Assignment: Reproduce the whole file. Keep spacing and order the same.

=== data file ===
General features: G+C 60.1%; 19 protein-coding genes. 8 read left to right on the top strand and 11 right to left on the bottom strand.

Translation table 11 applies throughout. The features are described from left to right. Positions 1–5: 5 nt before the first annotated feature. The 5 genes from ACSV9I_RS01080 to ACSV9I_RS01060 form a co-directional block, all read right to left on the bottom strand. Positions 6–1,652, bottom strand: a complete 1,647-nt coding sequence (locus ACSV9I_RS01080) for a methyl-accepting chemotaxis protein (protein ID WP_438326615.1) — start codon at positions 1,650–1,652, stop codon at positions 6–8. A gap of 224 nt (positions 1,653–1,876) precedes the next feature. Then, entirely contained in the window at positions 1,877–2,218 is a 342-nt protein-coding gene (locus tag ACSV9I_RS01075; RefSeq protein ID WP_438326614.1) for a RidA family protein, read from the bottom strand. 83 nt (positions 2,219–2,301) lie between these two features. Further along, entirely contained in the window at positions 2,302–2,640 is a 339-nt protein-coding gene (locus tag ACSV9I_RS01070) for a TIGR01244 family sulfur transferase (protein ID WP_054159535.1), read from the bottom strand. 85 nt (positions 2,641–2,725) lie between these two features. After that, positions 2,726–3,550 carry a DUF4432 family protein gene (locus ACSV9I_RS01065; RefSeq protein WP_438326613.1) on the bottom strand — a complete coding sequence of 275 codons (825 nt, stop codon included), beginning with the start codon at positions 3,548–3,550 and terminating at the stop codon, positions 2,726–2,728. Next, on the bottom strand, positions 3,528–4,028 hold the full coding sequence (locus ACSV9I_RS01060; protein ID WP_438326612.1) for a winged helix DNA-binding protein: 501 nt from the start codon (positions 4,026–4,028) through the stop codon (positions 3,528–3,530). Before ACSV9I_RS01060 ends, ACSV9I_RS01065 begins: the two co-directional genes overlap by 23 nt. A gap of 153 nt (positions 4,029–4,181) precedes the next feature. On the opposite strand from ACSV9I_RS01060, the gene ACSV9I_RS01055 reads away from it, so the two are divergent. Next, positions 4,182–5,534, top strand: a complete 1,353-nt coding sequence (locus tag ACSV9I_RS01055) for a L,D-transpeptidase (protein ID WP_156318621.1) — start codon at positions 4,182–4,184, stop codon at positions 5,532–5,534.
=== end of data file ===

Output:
General features: G+C 60.1%; 19 protein-coding genes. 8 read left to right on the top strand and 11 right to left on the bottom strand.

Translation table 11 applies throughout. The features are described from left to right. Positions 1–5: 5 nt before the first annotated feature. The 5 genes from ACSV9I_RS01080 to ACSV9I_RS01060 form a co-directional block, all read right to left on the bottom strand. Positions 6–1,652, bottom strand: a complete 1,647-nt coding sequence (locus ACSV9I_RS01080) for a methyl-accepting chemotaxis protein (protein ID WP_438326615.1) — start codon at positions 1,650–1,652, stop codon at positions 6–8. A gap of 224 nt (positions 1,653–1,876) precedes the next feature. Then, entirely contained in the window at positions 1,877–2,218 is a 342-nt protein-coding gene (locus tag ACSV9I_RS01075; RefSeq protein ID WP_438326614.1) for a RidA family protein, read from the bottom strand. 83 nt (positions 2,219–2,301) lie between these two features. Further along, entirely contained in the window at positions 2,302–2,640 is a 339-nt protein-coding gene (locus tag ACSV9I_RS01070) for a TIGR01244 family sulfur transferase (protein ID WP_054159535.1), read from the bottom strand. 85 nt (positions 2,641–2,725) lie between these two features. After that, positions 2,726–3,550 carry a DUF4432 family protein gene (locus ACSV9I_RS01065; RefSeq protein WP_438326613.1) on the bottom strand — a complete coding sequence of 275 codons (825 nt, stop codon included), beginning with the start codon at positions 3,548–3,550 and terminating at the stop codon, positions 2,726–2,728. Next, on the bottom strand, positions 3,528–4,028 hold the full coding sequence (locus ACSV9I_RS01060; protein ID WP_438326612.1) for a winged helix DNA-binding protein: 501 nt from the start codon (positions 4,026–4,028) through the stop codon (positions 3,528–3,530). Before ACSV9I_RS01060 ends, ACSV9I_RS01065 begins: the two co-directional genes overlap by 23 nt. A gap of 153 nt (positions 4,029–4,181) precedes the next feature. On the opposite strand from ACSV9I_RS01060, the gene ACSV9I_RS01055 reads away from it, so the two are divergent. Next, positions 4,182–5,534, top strand: a complete 1,353-nt coding sequence (locus tag ACSV9I_RS01055) for a L,D-transpeptidase (protein ID WP_156318621.1) — start codon at positions 4,182–4,184, stop codon at positions 5,532–5,534.